Contrary to most thinking, the misconception is that if there is a small leak in the regulator or anywhere in the pipeline, high-pressure gas from within should leak outwards rather than ambient air leaking inwards. Atmospheric air is a major impurity to ultrahigh-purity gas installations. When there is a constant high-velocity gas flowing through the regulator, atmospheric air can be siphoned into the regulator via venturi effect if the regulator’s leak tightness is weak, resulting in the degradation of the gas purity. A 5.0 grade (99.999%) gas containing only 10 ppm (parts per million) of gas impurities can quickly degrade to as low as 3.0 grade (99.9%) if atmospheric air manages to infiltrate into the gas stream through these tiny leaks.

How do I minimise risk of contamination?

A periodic leak check should be performed to make sure no connecting joints have come loose over time due to regular compression/ decompression caused by cylinder changeout, or expansion/contraction caused by seasonal change or cylinder changeout. A pressure drop test measures the leak severity by first pressurising the line to a set pressure and timing how long it takes for the line pressure to drop to zero. Hold the pressure for at least an hour to assess whether there is any concern in leaks. If you identify a leak, we recommend you contact Coregas to arrange a replacement or for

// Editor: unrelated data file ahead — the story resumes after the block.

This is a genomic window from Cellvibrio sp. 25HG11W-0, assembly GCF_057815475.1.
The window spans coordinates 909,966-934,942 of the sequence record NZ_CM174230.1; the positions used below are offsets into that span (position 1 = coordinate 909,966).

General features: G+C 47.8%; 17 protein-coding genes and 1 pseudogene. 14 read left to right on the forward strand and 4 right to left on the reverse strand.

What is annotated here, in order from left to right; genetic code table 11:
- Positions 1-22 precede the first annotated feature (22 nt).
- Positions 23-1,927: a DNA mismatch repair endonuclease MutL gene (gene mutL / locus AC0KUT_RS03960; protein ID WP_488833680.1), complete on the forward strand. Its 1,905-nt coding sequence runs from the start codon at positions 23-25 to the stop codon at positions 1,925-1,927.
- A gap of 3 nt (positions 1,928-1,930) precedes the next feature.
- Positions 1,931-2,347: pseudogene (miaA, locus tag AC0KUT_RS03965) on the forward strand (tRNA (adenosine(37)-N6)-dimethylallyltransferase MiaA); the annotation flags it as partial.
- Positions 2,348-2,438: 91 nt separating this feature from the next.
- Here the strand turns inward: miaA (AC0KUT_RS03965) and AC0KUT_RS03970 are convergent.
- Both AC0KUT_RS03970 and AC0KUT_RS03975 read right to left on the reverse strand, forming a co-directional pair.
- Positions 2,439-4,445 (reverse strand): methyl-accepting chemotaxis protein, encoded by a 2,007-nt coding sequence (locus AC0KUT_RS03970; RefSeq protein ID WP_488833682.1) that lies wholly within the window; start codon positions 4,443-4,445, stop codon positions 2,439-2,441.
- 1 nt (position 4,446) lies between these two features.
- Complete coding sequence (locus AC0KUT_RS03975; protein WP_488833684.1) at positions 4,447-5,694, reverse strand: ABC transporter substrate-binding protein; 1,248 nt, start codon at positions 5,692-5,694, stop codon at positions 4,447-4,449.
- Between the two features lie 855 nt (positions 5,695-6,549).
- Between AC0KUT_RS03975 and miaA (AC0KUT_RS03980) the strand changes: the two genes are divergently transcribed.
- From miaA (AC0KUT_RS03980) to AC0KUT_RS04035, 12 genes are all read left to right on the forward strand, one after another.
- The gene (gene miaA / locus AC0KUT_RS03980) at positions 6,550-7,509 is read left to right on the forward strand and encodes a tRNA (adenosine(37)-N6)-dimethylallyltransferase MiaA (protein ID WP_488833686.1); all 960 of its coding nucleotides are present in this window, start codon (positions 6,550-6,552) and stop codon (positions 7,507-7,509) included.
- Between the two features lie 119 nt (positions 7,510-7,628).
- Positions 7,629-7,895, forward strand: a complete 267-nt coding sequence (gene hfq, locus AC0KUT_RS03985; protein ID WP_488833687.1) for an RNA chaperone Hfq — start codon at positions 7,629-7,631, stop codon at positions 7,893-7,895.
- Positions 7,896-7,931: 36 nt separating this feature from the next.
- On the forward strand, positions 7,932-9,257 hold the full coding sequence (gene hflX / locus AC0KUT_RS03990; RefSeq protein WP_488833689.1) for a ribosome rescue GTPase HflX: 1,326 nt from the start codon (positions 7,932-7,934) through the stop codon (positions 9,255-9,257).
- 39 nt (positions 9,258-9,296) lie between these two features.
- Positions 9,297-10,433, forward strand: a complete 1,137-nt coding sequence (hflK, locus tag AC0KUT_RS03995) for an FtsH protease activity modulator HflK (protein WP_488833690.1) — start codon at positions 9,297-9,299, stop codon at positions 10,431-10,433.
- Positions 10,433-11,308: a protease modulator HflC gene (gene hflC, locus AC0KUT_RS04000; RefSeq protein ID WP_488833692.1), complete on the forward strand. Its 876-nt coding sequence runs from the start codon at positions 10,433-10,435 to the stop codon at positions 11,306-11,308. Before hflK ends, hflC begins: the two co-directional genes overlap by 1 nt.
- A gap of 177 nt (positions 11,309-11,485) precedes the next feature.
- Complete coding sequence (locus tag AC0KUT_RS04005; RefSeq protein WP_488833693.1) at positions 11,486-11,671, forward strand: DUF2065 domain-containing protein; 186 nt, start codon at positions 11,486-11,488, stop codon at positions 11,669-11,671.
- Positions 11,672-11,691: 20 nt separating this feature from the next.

assistance to conduct a detailed leak check to validate the leak tightness of your installation.

What is the recommended practice for gas chromatography?

Some laboratory instruments, the gas chromatograph (GC) being one of them, are sensitive to gas impurities. A cylinder regulator does not have an integrated purge valve. Each time the regulator is disconnected from the cylinder, for example when changing out an empty cylinder, atmospheric air will enter the regulator and the downstream pipeline. When a new cylinder is connected, ultrahighpurity gas from the cylinder will mix with the atmospheric air inside the regulator, travel down the pipeline and enter the GC. Without a gas trap, the resulting effect is an incorrect reading on the GC. If no purging is done every time a new cylinder is connected, the gas trap’s shelf life will dramatically reduce. Over time, the gas trap will become saturated and will no longer trap any more impurities. If a saturated gas trap is not replaced on time, it will become a source of contaminants. Excessive exposure to high oxygen levels can burn out and damage the column inside the GC, resulting in costly repairs.

A wall-mounted regulator, equipped with purge functionality, prevents atmospheric air from entering the regulator. This feature allows the user to use the ultrahigh-purity gas from the new cylinder to purge out any atmospheric air that may have found its way into the pigtail or flexible hose. Purging during cylinder change out will improve the lifespan of gas traps.

The added benefit of a purge valve mitigates the danger associated with disconnecting a pressurised equipment. The purge valve allows the operator to first vent off the gas pressure before disconnecting the line from the old cylinder.

How to prolong the lifespan of your regulator?